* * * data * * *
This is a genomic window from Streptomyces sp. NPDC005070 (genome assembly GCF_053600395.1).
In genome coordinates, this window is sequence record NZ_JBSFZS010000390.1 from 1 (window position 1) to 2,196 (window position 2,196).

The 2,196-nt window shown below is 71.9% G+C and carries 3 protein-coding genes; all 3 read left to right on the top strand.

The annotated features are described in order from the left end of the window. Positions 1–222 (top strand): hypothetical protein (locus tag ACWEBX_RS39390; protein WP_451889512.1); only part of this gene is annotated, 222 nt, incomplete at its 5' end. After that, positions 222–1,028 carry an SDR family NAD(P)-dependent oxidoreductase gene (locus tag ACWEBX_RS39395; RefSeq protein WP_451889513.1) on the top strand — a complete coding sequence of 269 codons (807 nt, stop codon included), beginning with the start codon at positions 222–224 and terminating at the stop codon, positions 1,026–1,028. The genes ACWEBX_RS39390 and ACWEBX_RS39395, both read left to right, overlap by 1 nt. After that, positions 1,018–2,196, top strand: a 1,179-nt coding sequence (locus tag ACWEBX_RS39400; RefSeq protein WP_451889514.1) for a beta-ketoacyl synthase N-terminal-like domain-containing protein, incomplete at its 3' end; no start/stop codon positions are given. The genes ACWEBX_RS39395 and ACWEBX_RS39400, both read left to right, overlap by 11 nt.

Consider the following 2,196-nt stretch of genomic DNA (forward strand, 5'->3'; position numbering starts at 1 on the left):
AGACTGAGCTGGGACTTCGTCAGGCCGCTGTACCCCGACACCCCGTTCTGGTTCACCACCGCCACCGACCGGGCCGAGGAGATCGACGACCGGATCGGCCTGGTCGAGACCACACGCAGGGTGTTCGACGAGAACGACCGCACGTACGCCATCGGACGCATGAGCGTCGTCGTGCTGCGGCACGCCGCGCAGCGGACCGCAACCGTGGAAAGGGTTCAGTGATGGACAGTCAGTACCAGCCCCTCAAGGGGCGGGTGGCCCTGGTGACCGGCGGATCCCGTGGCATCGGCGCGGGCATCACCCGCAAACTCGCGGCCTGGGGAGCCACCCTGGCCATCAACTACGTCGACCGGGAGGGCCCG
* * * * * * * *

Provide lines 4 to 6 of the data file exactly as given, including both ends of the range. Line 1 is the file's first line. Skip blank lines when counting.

The annotated features are described in order from the left end of the window. Positions 1–222 (top strand): hypothetical protein (locus tag ACWEBX_RS39390; protein WP_451889512.1); only part of this gene is annotated, 222 nt, incomplete at its 5' end. After that, positions 222–1,028 carry an SDR family NAD(P)-dependent oxidoreductase gene (locus tag ACWEBX_RS39395; RefSeq protein WP_451889513.1) on the top strand — a complete coding sequence of 269 codons (807 nt, stop codon included), beginning with the start codon at positions 222–224 and terminating at the stop codon, positions 1,026–1,028. The genes ACWEBX_RS39390 and ACWEBX_RS39395, both read left to right, overlap by 1 nt. After that, positions 1,018–2,196, top strand: a 1,179-nt coding sequence (locus tag ACWEBX_RS39400; RefSeq protein WP_451889514.1) for a beta-ketoacyl synthase N-terminal-like domain-containing protein, incomplete at its 3' end; no start/stop codon positions are given. The genes ACWEBX_RS39395 and ACWEBX_RS39400, both read left to right, overlap by 11 nt.

Consider the following 2,196-nt stretch of genomic DNA (forward strand, 5'->3'; position numbering starts at 1 on the left):
AGACTGAGCTGGGACTTCGTCAGGCCGCTGTACCCCGACACCCCGTTCTGGTTCACCACCGCCACCGACCGGGCCGAGGAGATCGACGACCGGATCGGCCTGGTCGAGACCACACGCAGGGTGTTCGACGAGAACGACCGCACGTACGCCATCGGACGCATGAGCGTCGTCGTGCTGCGGCACGCCGCGCAGCGGACCGCAACCGTGGAAAGGGTTCAGTGATGGACAGTCAGTACCAGCCCCTCAAGGGGCGGGTGGCCCTGGTGACCGGCGGATCCCGTGGCATCGGCGCGGGCATCACCCGCAAACTCGCGGCCTGGGGAGCCACCCTGGCCATCAACTACGTCGACCGGGAGGGCCCG